The work to secure PGI status for beef from Northern Ireland must start now

Minister for Agriculture, Food and the Marine, Charlie McConalogue has confirmed that the application to secure Protected Geographical Indication (PGI) status for ‘Irish Grass-Fed Beef’ has been submitted to Brussels.

However, he has also indicated that the Republic of Ireland would support the PGI being extended on an all-island basis, when a grass-fed verification system is in place in Northern Ireland.

This is a very positive development and behoves all stakeholder groups within Northern Ireland’s beef sector to come together and make PGI a tangible reality across the island. Research confirms that the bestowing of PGI status can lift producer returns within the sectors involved by up to 20%.

With a Brexit trade deal struck and the Northern Ireland Protocol kicking-in over the coming days, it makes sense to have the attainment of all island PGI status for Irish beef a priority for the early months of 2021.

Similarities across the border

The good news is that the beef industries on both parts of this island mirror each other, in terms of their structure. Suckler beef is critically important to both industries – as is grass utilisation.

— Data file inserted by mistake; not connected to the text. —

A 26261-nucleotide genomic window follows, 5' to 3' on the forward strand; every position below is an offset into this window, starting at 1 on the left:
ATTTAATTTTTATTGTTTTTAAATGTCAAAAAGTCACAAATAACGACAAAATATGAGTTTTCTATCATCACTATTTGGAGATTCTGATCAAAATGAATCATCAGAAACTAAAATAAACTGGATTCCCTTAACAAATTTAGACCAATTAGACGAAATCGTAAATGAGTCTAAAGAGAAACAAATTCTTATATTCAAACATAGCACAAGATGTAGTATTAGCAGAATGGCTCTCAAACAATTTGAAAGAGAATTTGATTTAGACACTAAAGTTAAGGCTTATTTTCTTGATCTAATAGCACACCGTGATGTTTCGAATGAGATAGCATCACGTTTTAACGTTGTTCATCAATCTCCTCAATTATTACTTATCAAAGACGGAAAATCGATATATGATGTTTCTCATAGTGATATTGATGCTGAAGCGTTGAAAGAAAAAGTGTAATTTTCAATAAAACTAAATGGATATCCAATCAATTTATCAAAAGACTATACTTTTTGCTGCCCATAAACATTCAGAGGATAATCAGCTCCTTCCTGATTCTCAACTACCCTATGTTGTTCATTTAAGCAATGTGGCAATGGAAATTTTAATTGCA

In fact, McConalogue’s commitment to make PGI work on an all-island basis comes at a time when the pressure to have grass utilisation levels increased within Northern Ireland’s beef sector has never been greater.

A case in point is the ongoing CAFRE (College of Agriculture, Food and Rural Enterprise) trial work, looking at the sustainability of 24-month calf-to-beef. This work is already highlighting the critically important role which grazed grass must play within these systems.

The other factor that must be brought into play is the role of the farm quality assurance schemes, managed by the Livestock and Meat Commission (LMC) and Bord Bia.

Almost 100% of the clean cattle slaughtered in Northern Ireland are farm quality-assured. This fact alone should give Dublin and Brussels total assurance when it comes to assessing the management standards applied in the rearing of these animals.

It must also be pointed out that Northern Ireland’s beef industry has a BSE (commonly knowns as Mad Cow Disease) ‘negligible risk’ status. This was achieved back in 2017. On the back of this very positive development, the sector was deemed eligible to export beef to the USA earlier this year.

So it shouldn’t take a massive effort to gather up all the information that will be required to underpin a PGI ‘grass-fed beef’ application on behalf of Northern Ireland. The sooner this is done the better.

It strikes me that LMC is the organisation best placed to undertake this work. Farmer margins are pretty low within the beef sector, even at the best of times. So the case to get the PGI application over the line as soon as possible is pretty obvious.